Absinthe, The Most Legendary Beverage

Throughout the history of alcoholic beverages, there can be none more legendary than absinthe. Most people probably have a basic awareness that absinthe exists, but the majority of them know few true facts about the liquor, and a mere fraction of them have enjoyed a glass of this mysterious drink. Therefore, this article will present to the reader the facts about this legendary liquor, as well as looking back at its illustrious past.

It was in Couvet, Switzerland in the 1790s that a so-called all-purpose tonic known as absinthe was first made. Highly intoxicating, and flavored with anise, absinthe was said to have been the invention of Pierre Ordinaire, a doctor from France. But village locals remembered that, years before Dr. Ordinaire arrived on the scene, the Henriod sisters were known to have been dispensing a medicinal tonic that bore a great similarity to absinthe.

Still, it was Ordinaire, not the Henriod sisters, who sold the formula for the absinthe tonic to the Dubied-Pernod family, who then established the first commercial operation in Couvet, an absinthe distillery.

In the decades that followed, absinthe began to shed its image as a medicinal tonic and became more known for its psychological effects -- stimulating visions, dreams and providing inspiration to artists. Thus the legend of the Green Fairy came into existence. Indeed, she inspired such great artists and writers as Degas, Van Gogh, Picasso, Hemingway, Oscar Wilde and Mary Shelley to create paintings and books that have become classics in the worlds of art and literature.

As the nineteenth century drew to a close, a lobby was growing against alcohol in general, and against absinthe in particular. So-called scientific experiments were done to supposedly prove that wormwood oil, one of the many ingredients in absinthe, was dangerous and poisonous, even though only a tiny amount of wormwood is contained in an absinthe bottle. Another event that happened in 1905 helped seal the fate of the green fairy. A Swiss man, Jean Lanfray, went on a rampage and murdered his entire family. Even though the man had a long history of being a problem drinker of many various alcoholic beverages, his insanity was blamed on absinthe.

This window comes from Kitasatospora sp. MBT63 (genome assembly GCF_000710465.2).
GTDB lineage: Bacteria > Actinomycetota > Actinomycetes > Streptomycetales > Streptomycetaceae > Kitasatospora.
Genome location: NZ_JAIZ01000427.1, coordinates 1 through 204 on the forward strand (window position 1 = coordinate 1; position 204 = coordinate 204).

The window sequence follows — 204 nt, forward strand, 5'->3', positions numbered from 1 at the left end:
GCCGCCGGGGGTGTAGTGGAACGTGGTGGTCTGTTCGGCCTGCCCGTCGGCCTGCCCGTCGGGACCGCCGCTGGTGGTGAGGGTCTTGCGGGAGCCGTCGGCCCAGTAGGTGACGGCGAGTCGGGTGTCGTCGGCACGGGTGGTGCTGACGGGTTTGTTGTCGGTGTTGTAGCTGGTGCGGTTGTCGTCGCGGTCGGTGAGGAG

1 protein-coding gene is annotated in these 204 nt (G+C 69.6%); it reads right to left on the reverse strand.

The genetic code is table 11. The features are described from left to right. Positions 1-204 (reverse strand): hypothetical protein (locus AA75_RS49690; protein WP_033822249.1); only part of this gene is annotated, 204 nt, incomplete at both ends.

In 1912 many European countries and the United States made absinthe illegal. France followed suit in 1915. Perhaps because it was like forbidden fruit, many of the false rumors and stories about the dangers of absinthe carry on today, despite the fact that modern science has proven that wormwood is no more harmful nor the cause of insanity than any other natural ingredient such as peppermint oil or vanilla extract.

Now, at the beginning of the 21st century, the bans are slowly being taken off. In most European countries, absinthe is completely legal once again. In the USA, there are still laws against producing it and selling it, although possessing it and drinking it are no longer crimes. For an American, that means it's ok to drink absinthe, as long as you buy it from a legal, non-American source, such as may be found on the internet.

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About The Author, Robert Scheer
Robert Scheer writes about legal mind altering substances.